Female-only swimming and gym sessions across Glasgow are to be opened up to cross-dressing males, sparking claims that women and girls’ sport in the city could “disappear”.

Rules designed to be inclusive towards trans men and women are so broad they render sessions designed to be single sex meaningless, while there are fears women could be deterred from general sporting activities if they feel unsafe in changing rooms or other areas.

As in many local authorities across Scotland, policies in Glasgow have been changing to be more inclusive of trans people, and staff have been told that anyone who identifies as male or female can take part in single sex sessions, or use the changing rooms they feel most comfortable with.

However, the definition used by Glasgow Life, the council’s arm’s length sport and leisure body, not only includes people who have fully transitioned, or are living as an adopted gender, but anyone who identifies as trans, including men who simply cross-dress.

“The person is entitled to participate in single sex sessions and cannot be excluded from participation of (sic) their chosen gender,” the guidance to staff says.

It provides a range of definitions of those who may participate in such sessions, including people who have transitioned or are transitioning from one gender to another and people who were born “intersex” and people who reject gender definitions.

It adds that the policy includes: “Cross-dressing people (who cross dress because they feel more comfortable expressing themselves in masculine or feminine clothing).”

The guidelines say any customers who object, should have the policy “sensitively” explained to them.

Read more: Vic Valentine: Recognise people by the gender they live

“Some customers may complain if they feel that someone whom they think of being of the opposite sex is in their changing room. This is understandable and it requires sensitive explanation of .... our policy of trying to facilitate equal access within our venues.”

But such customers may be unlikely to get a sympathetic hearing, as in the same section staff are urged to “use the Hate Crime Reporting Form for any incidents”.

Some women campaigners argue this fails to consider the needs or rights of other service users, and claim single-sex activities or changing rooms cease to be a meaningful concept if anyone can access them.

Susan Sinclair, who tweets and blogs as Scottish_Women, said it was astonishing the policy had ever been agreed, and that, by law, an assessment should have been done about how it might affect other people using the facilities.

“Glasgow Life’s ‘Guidance on Accessing Sports Facilities and Service by Transgender People’ is yet another example of a policy change by our Public Authorities that misinterprets the 2010 Equality Act,” she said.

“There would appear to have been no public consultation or Equality Impact Assessment carried out for this change of practice.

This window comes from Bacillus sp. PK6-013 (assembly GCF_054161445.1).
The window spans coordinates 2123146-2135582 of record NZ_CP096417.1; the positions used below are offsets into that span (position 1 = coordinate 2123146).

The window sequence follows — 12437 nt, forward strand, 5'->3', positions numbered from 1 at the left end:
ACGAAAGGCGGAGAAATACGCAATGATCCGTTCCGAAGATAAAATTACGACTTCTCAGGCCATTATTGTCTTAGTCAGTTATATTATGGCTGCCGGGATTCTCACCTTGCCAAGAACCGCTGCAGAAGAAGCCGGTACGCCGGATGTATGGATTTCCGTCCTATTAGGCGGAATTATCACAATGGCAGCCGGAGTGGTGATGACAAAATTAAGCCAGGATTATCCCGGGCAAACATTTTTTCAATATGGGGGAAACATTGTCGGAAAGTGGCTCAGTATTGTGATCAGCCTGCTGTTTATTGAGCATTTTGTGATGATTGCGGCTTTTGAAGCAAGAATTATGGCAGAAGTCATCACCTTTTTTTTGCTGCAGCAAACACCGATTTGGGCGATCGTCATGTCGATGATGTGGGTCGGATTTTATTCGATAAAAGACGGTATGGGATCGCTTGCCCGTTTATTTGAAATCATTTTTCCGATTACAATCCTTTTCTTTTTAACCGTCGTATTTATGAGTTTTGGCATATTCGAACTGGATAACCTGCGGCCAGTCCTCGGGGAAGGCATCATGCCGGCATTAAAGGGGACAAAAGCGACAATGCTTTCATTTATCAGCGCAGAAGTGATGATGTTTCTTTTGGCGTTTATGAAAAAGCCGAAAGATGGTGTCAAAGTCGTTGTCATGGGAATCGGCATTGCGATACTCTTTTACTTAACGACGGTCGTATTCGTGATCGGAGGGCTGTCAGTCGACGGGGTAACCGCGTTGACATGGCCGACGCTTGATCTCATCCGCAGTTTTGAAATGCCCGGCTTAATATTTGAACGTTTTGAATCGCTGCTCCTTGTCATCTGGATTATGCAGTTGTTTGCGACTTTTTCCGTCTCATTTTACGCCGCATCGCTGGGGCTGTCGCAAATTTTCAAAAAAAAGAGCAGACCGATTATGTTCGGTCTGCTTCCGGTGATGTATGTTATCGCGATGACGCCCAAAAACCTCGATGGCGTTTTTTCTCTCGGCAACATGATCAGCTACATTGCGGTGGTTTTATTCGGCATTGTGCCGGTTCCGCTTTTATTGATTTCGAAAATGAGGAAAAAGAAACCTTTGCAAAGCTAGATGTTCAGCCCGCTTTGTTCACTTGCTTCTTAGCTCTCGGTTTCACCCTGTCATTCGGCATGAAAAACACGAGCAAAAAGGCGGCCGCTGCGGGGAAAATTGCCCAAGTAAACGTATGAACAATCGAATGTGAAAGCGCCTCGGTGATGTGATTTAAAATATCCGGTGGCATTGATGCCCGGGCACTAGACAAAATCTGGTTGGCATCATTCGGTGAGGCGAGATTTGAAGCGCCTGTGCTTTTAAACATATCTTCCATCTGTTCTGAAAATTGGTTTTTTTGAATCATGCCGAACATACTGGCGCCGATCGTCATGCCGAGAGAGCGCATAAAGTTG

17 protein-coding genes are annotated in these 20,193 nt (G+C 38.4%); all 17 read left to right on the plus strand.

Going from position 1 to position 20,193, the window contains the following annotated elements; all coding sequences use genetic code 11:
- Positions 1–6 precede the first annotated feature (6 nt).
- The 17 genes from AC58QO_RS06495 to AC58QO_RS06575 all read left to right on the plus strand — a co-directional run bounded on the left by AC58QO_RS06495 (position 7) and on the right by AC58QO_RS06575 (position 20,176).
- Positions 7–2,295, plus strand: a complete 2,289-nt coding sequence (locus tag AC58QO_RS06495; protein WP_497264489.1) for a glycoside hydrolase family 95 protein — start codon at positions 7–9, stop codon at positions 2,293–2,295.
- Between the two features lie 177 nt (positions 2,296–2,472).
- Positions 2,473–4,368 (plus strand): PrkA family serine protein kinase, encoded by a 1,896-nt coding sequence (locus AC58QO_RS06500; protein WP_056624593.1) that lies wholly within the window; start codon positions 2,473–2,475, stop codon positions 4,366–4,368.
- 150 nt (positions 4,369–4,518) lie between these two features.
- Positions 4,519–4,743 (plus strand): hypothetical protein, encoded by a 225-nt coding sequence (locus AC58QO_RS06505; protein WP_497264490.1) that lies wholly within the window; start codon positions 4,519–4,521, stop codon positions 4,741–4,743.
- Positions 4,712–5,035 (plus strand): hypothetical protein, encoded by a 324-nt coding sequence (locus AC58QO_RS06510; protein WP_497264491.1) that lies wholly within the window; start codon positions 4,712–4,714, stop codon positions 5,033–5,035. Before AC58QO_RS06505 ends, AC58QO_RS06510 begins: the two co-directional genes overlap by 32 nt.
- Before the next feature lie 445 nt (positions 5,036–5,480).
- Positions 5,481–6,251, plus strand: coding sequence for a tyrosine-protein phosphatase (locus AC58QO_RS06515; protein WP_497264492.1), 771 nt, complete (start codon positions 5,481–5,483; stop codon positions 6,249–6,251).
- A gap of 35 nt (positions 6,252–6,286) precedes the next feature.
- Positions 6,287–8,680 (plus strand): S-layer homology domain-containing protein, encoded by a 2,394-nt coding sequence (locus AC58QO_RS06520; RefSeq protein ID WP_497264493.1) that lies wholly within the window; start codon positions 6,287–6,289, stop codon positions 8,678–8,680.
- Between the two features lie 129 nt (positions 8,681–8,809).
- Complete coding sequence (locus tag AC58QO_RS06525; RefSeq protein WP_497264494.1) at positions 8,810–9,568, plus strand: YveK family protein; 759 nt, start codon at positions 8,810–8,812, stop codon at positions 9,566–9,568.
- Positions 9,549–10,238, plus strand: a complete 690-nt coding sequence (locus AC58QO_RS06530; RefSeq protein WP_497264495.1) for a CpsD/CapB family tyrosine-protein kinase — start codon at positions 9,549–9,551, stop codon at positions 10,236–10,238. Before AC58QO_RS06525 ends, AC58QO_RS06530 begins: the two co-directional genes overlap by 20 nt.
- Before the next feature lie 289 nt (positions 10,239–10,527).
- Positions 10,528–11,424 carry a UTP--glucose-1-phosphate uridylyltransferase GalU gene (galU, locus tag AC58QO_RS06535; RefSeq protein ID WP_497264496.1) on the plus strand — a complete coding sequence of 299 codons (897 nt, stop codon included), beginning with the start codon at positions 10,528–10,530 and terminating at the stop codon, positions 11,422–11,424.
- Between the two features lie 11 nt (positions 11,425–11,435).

“Single sex changing rooms and showers are permitted under our Equality law, and this would include the exclusion of trans people of the opposite sex.

“Yet Glasgow Life wrongly state that the Equality Act 2010 allows trans people to choose their changing and showering facilities.

“This is extremely alarming and is wide open to abuse from sexual predators.

“Glasgow Life needs to urgently review their guidance with a view on how this negatively impacts on women and girls who have sex based protections.”

Read more: Susan Sinclair: Female rights must be respected

Writing in the Herald today, Vic Valentine – policy officer with Scottish Trans – says: “The definition used of who has the protected characteristic of gender reassignment does not require them to have undergone any medical treatments, or to be under medical supervision... The law and its protections are broad, and rightly cover trans people in the early stages of living in their gender identity.”

The row comes after revelations of internal discussions with the SNP over the concerns of a number of MSPs at the party’s stance on gender recognition and gender self-ID.

Critics argue policies such as Glasgow Life’s could particularly discourage children, people with a history of trauma or abuse, or people who cannot share changing facilities with someone they believe to be the opposite sex for reasons of culture or faith, preventing them from taking part in sporting activities. However the leisure organisation said its aim was to remove barriers to participation.

A spokesman for Glasgow Life, said: “Equality is at the very core of everything we do.

“We work to break down any barriers to access across our services and facilities, while ensuring that everyone can take part while feeling safe and secure.

“Our policies reflect that and are designed in response to national guidance and legislation.

“If anyone, at any time, feels uncomfortable in using our services, they should immediately contact a member of staff.”